By Mary Whitfill
The Patriot Ledger
HINGHAM — Both sides in a costly seven-year fight over the future of Hingham’s water system will spend the next 10 weeks trying to win over residents as they prepare for a town meeting showdown in April.
Selectmen will be asking voters to let them buy the town’s water system — including its pipes, wells and treatment plant — from Aquarion, a privately operated subsidiary of Eversource that fiercely opposes the move and has spent millions fighting it.
Hingham officials believe they can operate the water system better than Aquarion and are seeking to force Aquarion to sell it under a provision of the 1879 law that first privatized the town’s municipal water infrastructure.
Selectmen say that if the town owned the water system, Hingham would be able to cut costs for ratepayers and put residents’ interests before those of the shareholders that Aquarion now serves.
Aquarion, on the other hand, has accused the town of failing to properly vet the acquisition and says selectmen would be in over their heads if they tried to run a water system that serves 12,700 customers in Hingham, Hull and North Cohasset.
The two sides also disagree about the value of the water system. A financial analyst hired by the town estimates its value at $108 million, which would be borrowed and paid for by water rate revenue over a 30-year period, selectmen say. Aquarion says the price should be closer to $250 million when adding capital improvements and interest on debt.
“This isn’t like building a brand-new school,” John Walsh, Aquarion’s vice president of operations, said. “This is an asset — a treatment plant, pump stations, tanks, 11 wells, 200 miles of pipe — that needs continuous investment. The town is buying something that needs continuous investment every single year.”
Selectman Mary Power acknowledges that the system needs extensive improvements but says Aquarion is using “big, scary numbers” to misrepresent the financial details of the potential purchase.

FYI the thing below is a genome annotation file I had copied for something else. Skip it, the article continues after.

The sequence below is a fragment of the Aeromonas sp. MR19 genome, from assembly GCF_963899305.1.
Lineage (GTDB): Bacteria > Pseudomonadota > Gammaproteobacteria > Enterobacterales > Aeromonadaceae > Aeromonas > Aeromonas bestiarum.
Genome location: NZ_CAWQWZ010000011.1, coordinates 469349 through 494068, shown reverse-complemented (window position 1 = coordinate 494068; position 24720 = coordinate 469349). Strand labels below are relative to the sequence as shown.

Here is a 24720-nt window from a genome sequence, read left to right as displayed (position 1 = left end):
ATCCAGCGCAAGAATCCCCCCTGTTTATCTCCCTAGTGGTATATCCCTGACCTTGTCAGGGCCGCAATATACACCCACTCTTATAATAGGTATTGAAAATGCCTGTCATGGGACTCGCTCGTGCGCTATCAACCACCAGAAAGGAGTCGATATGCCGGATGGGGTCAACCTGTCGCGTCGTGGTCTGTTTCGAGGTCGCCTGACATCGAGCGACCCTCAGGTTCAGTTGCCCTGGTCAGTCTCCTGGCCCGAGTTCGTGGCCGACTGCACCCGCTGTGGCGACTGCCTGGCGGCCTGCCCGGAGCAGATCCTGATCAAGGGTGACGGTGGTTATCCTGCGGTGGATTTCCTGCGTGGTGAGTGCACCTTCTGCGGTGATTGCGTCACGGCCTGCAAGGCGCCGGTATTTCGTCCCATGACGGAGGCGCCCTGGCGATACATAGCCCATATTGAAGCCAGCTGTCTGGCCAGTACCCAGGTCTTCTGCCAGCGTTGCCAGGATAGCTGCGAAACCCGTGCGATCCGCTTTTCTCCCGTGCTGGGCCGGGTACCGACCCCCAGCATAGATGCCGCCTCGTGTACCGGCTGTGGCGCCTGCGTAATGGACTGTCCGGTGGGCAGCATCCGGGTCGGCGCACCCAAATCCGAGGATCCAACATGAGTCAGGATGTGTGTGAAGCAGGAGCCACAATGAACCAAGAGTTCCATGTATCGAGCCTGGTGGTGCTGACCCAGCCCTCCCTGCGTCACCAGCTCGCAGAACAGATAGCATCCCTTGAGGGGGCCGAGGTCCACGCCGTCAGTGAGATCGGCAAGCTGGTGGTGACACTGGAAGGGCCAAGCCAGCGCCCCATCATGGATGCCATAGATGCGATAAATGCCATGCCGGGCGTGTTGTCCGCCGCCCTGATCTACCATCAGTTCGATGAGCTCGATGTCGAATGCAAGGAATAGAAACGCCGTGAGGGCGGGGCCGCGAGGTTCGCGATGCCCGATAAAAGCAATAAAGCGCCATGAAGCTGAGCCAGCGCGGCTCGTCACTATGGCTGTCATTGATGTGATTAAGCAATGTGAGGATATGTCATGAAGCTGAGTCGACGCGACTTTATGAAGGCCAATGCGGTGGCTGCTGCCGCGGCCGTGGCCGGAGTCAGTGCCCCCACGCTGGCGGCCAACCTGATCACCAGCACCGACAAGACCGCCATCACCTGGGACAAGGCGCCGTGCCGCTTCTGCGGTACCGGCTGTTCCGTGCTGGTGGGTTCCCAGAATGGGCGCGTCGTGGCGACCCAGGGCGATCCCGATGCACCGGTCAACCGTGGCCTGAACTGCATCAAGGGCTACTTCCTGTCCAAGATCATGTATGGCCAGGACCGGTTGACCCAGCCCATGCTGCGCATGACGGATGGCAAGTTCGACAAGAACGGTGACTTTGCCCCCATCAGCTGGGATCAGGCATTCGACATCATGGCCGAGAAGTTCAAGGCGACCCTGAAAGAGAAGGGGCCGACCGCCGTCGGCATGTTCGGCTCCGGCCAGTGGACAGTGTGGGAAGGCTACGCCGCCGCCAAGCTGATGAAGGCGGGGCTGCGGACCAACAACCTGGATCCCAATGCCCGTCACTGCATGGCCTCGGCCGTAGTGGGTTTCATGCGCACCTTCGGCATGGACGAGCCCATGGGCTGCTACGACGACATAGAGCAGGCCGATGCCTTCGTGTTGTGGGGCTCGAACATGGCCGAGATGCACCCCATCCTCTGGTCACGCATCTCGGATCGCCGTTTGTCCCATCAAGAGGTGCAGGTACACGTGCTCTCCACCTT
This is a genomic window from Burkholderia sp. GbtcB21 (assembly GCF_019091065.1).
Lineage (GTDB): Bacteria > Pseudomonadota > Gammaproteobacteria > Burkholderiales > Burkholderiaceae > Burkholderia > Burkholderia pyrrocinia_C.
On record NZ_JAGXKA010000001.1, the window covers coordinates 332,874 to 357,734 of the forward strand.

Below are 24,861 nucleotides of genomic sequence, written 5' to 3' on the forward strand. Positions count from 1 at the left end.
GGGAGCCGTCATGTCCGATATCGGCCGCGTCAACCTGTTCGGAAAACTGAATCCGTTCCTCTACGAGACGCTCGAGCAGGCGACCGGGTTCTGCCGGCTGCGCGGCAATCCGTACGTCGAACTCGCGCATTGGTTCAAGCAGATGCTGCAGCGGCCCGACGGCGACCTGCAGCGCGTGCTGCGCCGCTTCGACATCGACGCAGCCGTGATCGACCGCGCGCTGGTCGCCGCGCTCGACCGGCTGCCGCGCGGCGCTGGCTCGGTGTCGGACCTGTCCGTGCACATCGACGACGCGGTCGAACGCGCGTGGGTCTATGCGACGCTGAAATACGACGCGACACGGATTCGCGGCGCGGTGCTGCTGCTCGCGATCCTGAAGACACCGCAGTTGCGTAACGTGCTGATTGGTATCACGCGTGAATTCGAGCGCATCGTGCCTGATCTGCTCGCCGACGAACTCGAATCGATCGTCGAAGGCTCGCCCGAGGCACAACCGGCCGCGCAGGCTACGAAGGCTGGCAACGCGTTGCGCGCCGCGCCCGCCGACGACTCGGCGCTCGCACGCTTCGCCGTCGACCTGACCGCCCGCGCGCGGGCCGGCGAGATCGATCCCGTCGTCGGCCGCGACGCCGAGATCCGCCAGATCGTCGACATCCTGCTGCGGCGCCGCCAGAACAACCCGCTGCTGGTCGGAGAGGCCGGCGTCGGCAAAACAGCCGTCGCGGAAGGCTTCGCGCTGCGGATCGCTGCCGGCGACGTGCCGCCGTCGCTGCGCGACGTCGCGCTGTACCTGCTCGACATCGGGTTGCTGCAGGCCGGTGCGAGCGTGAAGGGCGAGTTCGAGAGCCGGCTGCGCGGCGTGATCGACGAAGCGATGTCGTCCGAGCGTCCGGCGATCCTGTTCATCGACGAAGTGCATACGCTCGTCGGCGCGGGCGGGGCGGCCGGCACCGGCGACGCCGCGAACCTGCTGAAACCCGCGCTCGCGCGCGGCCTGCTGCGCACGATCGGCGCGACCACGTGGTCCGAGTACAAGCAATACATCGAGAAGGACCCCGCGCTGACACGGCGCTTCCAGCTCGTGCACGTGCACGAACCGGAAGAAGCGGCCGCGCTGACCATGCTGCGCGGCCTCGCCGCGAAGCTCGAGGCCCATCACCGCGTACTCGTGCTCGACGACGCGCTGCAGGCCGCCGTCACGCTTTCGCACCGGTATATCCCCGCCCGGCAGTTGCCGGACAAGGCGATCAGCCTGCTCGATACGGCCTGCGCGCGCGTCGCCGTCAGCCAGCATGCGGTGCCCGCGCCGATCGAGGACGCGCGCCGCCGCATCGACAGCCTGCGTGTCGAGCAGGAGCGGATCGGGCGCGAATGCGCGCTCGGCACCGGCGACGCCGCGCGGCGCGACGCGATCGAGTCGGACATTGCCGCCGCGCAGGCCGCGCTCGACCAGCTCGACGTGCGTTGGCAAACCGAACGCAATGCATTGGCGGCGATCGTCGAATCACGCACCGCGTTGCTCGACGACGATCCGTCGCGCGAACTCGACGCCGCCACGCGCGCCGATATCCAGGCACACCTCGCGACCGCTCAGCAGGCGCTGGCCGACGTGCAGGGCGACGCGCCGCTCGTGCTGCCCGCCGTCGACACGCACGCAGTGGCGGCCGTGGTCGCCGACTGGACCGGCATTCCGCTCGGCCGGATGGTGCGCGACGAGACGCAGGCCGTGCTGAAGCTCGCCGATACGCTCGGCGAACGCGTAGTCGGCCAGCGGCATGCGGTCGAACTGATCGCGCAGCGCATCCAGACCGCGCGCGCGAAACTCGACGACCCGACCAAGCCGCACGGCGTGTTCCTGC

“Under town ownership, ratepayers will save money,” she said. “Is it safe to say the system needs millions of dollars in improvements? Absolutely, but as a ratepayer I’m going to pay that under town ownership or Aquarion ownership.”
Hingham town meeting is scheduled for April 22, which leaves about 10 weeks for the town and Aquarion to argue their case to residents.
Aquarion representatives said Monday they plan to speak at town meeting if voters let them. Nonresidents may speak at Hingham town meeting only if a majority of residents at the meeting vote to allow it.
Aquarion has spent upwards of $2 million on marketing since the town first announced it was considering buying the water company, according to documents on file with the state Department of Public Utilities. The efforts have included targeted phone calls, newspaper advertisements, social media campaigns and 14 public forums hosted since August.
“I wish Aquarion spent as much money replacing the water mains as they do on public relations efforts,” Power said. “We will not spend a dime of taxpayer money on public advocacy. We just won’t do that.”
State campaign finance law prohibits the use of public money to support or oppose a question put to voters.
The issue has sparked the formation of two citizens groups: Keep Aquarion and Citizens for Hingham Water.
“The primary focus of our group is to educate the citizens. It’s hard to assess the risk for the town going forward, and I’m not sure this is being paid enough attention to,” Jim O’Hare, organizer of Keep Aquarion, said. “It’s an old system that needs work and my thought is that it’s better to have someone else own the problems.”
Citizens for Hingham Water registered with the town clerk as a ballot question committee in May, when it wasn’t clear whether the decision to buy the water company would be decided by a ballot vote.
Laura Burns, a former selectman who is the group’s chairwoman, said the committee has raised money for pro-purchase literature and has hosted 10 small forums in group members’ homes.
“It’s a very complicated and technical subject, so we invite people, ask them to bring their friends and present to them the results of Hingham’s study,” Burns said. “We’re planning a bigger public relations campaign going forward, and we’re raising funds exclusively from private Hingham citizens who would like to help fund the effort to get the word out. ... To us, this is a no-brainer.”
Power said selectmen and the advisory committee will have hearings open to the public, and that the town will sponsor forums for anyone interested in learning more. She said the board reached out to Hull officials Friday to try to schedule a meeting in Hull.
Aquarion officials said the company will also continue to host public forums as town meeting approaches.
Reach Mary Whitfill at firstname.lastname@example.org.